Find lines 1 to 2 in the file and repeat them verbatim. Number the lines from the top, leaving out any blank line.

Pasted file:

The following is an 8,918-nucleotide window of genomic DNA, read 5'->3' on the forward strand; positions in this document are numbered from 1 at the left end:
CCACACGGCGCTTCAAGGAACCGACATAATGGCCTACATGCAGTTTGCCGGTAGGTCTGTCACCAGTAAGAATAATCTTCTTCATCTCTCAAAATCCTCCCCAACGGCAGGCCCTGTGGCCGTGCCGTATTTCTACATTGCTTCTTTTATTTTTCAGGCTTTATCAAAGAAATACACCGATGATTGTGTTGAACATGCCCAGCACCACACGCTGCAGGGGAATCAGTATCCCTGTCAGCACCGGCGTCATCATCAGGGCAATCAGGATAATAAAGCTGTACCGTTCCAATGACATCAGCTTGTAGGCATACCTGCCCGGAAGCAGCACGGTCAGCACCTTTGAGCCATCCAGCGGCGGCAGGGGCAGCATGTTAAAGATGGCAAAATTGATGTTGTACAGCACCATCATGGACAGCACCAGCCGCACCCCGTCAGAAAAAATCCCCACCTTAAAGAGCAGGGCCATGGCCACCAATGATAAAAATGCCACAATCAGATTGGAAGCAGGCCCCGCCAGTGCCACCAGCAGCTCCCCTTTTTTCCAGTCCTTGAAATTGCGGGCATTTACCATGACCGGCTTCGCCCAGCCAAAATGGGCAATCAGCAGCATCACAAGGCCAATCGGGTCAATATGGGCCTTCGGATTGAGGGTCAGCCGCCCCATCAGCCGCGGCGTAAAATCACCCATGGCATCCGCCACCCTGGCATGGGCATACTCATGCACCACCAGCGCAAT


The following is an 8,918-nucleotide window of genomic DNA, read 5'->3' on the forward strand; positions in this document are numbered from 1 at the left end:
CCACACGGCGCTTCAAGGAACCGACATAATGGCCTACATGCAGTTTGCCGGTAGGTCTGTCACCAGTAAGAATAATCTTCTTCATCTCTCAAAATCCTCCCCAACGGCAGGCCCTGTGGCCGTGCCGTATTTCTACATTGCTTCTTTTATTTTTCAGGCTTTATCAAAGAAATACACCGATGATTGTGTTGAACATGCCCAGCACCACACGCTGCAGGGGAATCAGTATCCCTGTCAGCACCGGCGTCATCATCAGGGCAATCAGGATAATAAAGCTGTACCGTTCCAATGACATCAGCTTGTAGGCATACCTGCCCGGAAGCAGCACGGTCAGCACCTTTGAGCCATCCAGCGGCGGCAGGGGCAGCATGTTAAAGATGGCAAAATTGATGTTGTACAGCACCATCATGGACAGCACCAGCCGCACCCCGTCAGAAAAAATCCCCACCTTAAAGAGCAGGGCCATGGCCACCAATGATAAAAATGCCACAATCAGATTGGAAGCAGGCCCCGCCAGTGCCACCAGCAGCTCCCCTTTTTTCCAGTCCTTGAAATTGCGGGCATTTACCATGACCGGCTTCGCCCAGCCAAAATGGGCAATCAGCAGCATCACAAGGCCAATCGGGTCAATATGGGCCTTCGGATTGAGGGTCAGCCGCCCCATCAGCCGCGGCGTAAAATCACCCATGGCATCCGCCACCCTGGCATGGGCATACTCATGCACCACCAGCGCAAT